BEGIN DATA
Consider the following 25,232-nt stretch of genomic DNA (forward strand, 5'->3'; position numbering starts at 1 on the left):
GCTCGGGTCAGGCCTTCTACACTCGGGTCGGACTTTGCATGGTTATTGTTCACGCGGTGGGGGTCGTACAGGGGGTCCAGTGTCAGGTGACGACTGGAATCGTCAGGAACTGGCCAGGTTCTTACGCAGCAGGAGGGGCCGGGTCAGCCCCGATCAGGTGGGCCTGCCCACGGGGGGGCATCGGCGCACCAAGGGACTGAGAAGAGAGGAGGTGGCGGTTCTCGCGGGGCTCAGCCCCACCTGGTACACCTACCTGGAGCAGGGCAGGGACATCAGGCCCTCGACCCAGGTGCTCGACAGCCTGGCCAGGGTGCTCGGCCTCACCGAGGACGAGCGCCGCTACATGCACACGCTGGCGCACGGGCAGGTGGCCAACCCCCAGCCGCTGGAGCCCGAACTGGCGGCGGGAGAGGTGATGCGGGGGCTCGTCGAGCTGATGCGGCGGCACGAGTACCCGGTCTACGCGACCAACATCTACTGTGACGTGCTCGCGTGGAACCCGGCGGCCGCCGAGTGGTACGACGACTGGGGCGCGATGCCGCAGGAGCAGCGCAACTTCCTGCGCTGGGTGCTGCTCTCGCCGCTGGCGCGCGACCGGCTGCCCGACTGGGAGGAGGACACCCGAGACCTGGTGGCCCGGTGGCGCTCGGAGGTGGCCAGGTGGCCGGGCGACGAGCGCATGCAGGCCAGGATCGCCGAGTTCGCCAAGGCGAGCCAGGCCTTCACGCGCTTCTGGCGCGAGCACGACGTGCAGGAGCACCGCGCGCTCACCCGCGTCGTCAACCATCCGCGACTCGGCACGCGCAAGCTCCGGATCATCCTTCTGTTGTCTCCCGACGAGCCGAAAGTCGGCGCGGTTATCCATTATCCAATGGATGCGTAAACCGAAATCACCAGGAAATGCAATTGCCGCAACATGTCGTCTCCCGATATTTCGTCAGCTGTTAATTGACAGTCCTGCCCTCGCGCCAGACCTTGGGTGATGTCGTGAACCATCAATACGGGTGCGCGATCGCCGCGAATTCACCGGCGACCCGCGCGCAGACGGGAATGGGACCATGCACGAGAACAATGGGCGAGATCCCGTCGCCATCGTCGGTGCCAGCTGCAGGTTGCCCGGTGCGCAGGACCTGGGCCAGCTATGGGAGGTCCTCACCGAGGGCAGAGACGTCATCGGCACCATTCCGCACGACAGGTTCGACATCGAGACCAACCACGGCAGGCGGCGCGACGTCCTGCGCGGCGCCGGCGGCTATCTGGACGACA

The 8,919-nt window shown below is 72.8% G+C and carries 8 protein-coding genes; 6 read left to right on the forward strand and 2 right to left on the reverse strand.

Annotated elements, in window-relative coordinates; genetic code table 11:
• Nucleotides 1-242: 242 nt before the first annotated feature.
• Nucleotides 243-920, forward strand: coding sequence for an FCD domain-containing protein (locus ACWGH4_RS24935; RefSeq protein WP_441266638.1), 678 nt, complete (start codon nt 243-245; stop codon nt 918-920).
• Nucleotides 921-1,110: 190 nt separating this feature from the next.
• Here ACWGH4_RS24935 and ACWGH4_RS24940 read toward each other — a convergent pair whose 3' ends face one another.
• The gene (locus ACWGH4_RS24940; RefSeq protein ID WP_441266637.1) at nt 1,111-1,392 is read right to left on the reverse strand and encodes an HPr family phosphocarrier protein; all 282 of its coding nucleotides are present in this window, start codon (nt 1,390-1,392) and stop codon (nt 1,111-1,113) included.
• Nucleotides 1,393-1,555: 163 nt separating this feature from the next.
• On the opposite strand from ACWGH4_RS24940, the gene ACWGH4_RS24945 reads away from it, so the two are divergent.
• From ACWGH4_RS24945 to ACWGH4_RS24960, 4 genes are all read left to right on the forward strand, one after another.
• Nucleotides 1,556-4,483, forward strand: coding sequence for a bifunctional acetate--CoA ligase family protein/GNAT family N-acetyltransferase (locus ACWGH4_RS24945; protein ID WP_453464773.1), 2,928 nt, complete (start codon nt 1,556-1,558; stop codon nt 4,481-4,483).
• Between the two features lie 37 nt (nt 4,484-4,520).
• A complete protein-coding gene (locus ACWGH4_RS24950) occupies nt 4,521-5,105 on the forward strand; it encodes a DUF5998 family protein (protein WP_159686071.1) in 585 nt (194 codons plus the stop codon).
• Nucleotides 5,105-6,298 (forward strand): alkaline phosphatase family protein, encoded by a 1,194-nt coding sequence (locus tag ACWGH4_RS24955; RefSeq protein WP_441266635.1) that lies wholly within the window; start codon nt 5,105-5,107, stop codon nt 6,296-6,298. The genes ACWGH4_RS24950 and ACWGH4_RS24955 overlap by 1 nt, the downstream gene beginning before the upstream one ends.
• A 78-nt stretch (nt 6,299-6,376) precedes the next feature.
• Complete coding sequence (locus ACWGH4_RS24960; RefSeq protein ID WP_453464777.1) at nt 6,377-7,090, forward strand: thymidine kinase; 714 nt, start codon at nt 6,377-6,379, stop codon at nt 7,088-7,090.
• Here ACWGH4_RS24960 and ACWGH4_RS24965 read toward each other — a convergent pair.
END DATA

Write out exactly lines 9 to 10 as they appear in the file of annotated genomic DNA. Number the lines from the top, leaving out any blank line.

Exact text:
• The gene (locus ACWGH4_RS24940; RefSeq protein ID WP_441266637.1) at nt 1,111-1,392 is read right to left on the reverse strand and encodes an HPr family phosphocarrier protein; all 282 of its coding nucleotides are present in this window, start codon (nt 1,390-1,392) and stop codon (nt 1,111-1,113) included.
• Nucleotides 1,393-1,555: 163 nt separating this feature from the next.